More than a year after being approved by lawmakers, legalized sports betting in Maine officially launched this past Friday, with the first bets being placed just after 9am.
The bill signed into law by Gov. Janet Mills (D) last August granted Maine’s four federally recognized tribes exclusive operating rights to run mobile sports betting apps in the state.
Part of the reason for the lengthy roll-out process was the implementation of an extended public hearing timeline, as well as a drawn out rule making process.
According to Maine Public, three of the four tribes have partnered with Caesars Sportsbook to run apps on their behalf — the Houlton Band of Maliseet Indians, the Mi’kmaq Nation, and the Penobscot Nation.
The Passamaquoddy has partnered with DraftKings to offer mobile sports betting in Maine.
Under the law, the four tribes are allowed to each partner with a single online sports betting operator.
To participate in Maine’s newly-legalized sports betting industry, individuals must be at least 21 years old and placing their bets within state lines.
Those that are not Maine residents can legally place bets while they are physically within the state.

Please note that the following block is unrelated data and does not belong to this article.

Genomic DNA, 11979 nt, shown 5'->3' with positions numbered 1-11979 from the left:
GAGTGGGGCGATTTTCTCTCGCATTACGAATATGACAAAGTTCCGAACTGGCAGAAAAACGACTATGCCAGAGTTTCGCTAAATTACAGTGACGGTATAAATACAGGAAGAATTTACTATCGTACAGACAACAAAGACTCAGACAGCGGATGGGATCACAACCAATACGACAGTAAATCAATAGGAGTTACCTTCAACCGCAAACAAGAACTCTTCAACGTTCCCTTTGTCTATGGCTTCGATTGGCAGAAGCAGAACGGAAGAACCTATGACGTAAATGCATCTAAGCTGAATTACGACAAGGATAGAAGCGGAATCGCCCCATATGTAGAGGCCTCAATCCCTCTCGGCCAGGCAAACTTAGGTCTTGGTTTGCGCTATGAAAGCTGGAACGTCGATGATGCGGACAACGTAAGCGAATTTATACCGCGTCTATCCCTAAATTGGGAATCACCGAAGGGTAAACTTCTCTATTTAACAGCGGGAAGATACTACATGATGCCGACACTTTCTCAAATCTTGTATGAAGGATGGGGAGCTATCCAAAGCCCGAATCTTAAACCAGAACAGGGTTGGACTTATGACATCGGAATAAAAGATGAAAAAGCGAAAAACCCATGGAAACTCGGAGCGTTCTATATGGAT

Wagers on college sports remain off limits under current Maine state law if the contest involves a Maine-based school.
Prohibited from betting on certain games are collegiate and professional athletes, coaches, and officials.
As of now, Vermont is the only remaining New England state to have not legalized sports betting. More than thirty other states nationwide have also legalized wagers on sporting events.
The new industry is expected to bring in a great deal of tax revenue to the state government — anywhere between $3.8 million and $6.9 million.
Online casinos will be required to pay a $200,000 licensing fee for four years and will be taxed at 10 percent.
Several years ago, the Supreme Court struck down a federal law prohibiting sports betting in the case of Murphy v. National Collegiate Athletic Association.
In the 2018 decision, the Court determined that the existing federal prohibitions against state-authorized sports betting were in violation of the Tenth Amendment as previously interpreted.
Based on this understanding of the Constitution, “Congress may not simply ‘commandeer the legislative process of the States by directly compelling them to enact and enforce a federal regulatory program.'”
According to the Court, there was no meaningful distinction between directing a state to adopt a particular law or prohibiting them from doing so.
It was this decision that spurred the state-by-state rollout of legalized sports betting throughout the country.
While the Court’s ruling did not automatically make sports betting legal nationwide, it did open the door for state lawmakers to authorize it if they so chose to.